Ken Kalthoff, NBC 5 News
Before the prosecution rested its case, two Dallas Cowboys took the stand in Josh Brent's intoxication manslaughter trial. Thursday's testimony focused on the night before the crash that left Jerry Brown, Jr. dead.
Prosecutors rested their case against former defensive tackle Josh Brent Thursday after presenting testimony from two Dallas Cowboys players who were with Brent the night of a crash that left a practice squad player dead.
Brent is accused of drunkenly wrecking his Mercedes and killing practice squad player Jerry Brown in December 2012.
Safeties Barry Church and Danny McCray testified Thursday that they played video games with Brent on Dec. 7, 2012, before going to dinner and a Dallas nightclub.
Both have said they saw Brent drinking that night but could not say how much he had to drink.
Several other witnesses testified Thursday morning about Brent's wrecked car and his night out on the town.
Collision expert Tim Lovett used pictures of the wrecked Mercedes to describe the damage. He concluded the vehicle was in good working order before the wreck, the damage was consistent with a single vehicle rollover accident and the cause was intoxication.
Lovett's written report said "there was nothing located that would have prevented the driver's ability to go, stop or turn prior to the collision."
Irving Police Officer Krista Meyer discussed photographs she took of the burning wreckage and of victim Jerry Brown at the hospital.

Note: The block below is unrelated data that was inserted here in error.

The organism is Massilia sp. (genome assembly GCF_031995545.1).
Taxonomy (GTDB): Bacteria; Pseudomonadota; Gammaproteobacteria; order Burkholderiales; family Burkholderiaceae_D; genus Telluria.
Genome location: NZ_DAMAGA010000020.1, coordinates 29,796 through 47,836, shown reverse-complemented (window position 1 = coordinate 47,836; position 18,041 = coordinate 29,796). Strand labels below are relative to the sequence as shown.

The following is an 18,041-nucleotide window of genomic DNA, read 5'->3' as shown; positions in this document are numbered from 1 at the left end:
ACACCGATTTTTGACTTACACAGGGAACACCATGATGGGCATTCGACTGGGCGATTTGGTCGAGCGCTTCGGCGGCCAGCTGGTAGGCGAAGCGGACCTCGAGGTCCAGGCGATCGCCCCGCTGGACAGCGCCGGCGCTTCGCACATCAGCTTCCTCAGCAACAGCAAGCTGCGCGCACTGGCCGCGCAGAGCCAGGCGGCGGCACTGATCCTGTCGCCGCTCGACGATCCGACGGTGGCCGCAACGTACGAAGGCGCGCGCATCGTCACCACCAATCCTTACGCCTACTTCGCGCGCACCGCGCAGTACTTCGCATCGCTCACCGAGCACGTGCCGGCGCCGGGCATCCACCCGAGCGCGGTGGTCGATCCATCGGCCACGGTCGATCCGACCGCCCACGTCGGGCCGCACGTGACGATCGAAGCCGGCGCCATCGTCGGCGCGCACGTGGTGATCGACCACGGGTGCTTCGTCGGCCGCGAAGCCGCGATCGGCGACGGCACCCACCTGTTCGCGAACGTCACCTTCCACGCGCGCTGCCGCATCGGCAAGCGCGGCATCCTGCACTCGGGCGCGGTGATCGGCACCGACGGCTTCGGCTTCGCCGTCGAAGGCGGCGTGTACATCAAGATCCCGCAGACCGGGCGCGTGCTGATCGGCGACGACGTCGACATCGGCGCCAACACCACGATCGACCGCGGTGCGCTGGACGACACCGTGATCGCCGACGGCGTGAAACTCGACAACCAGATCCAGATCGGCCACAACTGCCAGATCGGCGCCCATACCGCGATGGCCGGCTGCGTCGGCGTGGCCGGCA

The photo of Brown on a hospital gurney showed head wounds he received in the wreck.
Brent silently watched the photos on a courtroom video screen.
Cocktail waitress Ashley Price from Eddie V's restaurant in Dallas testified about serving Brent and several other Dallas Cowboys on the evening before the accident.
Their bill of $747 was split on three credit cards and it included 3 bottles of wine, two double shots of Courvoisier and 8 shots of Tuaca liquor along with food and appetizers.
But during two hours at the restaurant Price said Brent had only the Courvoisier along with a 16-ounce steak and appetizers and he did not appear to be intoxicated.
Price said the wine was served to women at an adjacent table.
After Eddie V's, Brent and several other Cowboys were seen in a surveillance video at Club Privae, a nightclub off Stemmons Freeway.
Waitress Maria Fimbres from the club testified that she served Brent's table a bottle of Hennessy cognac.
But on cross-examination, Fimbres said she only saw Brent drink one serving of Hennessy with a cola.
The waitress said she and bouncers at the club were trained to recognize intoxicated patrons.
Fimbres said she had seen Brent intoxicated on a previous occasion when she first met him in July of 2012 but that he was not intoxicated on December 8, 2012.
"I thought he was sober," Fimbres said.
Defense attorneys have attacked state evidence showing Brent had a .18 blood alcohol level after the accident.
A prior state witness concluded Brent would need to consume about 17 alcoholic beverages in order to reach that blood alcohol level.
Dallas County District Attorney Craig Watkins was in the courtroom for a portion of the morning testimony Thursday.
Brent faces 20 years in prison if convicted either of manslaughter or intoxication manslaughter in the death of his friend, who was also a teammate of Brent's at the University of Illinois.
The jury will return to court Friday morning.
NBC 5's Scott Gordon contributed to this report.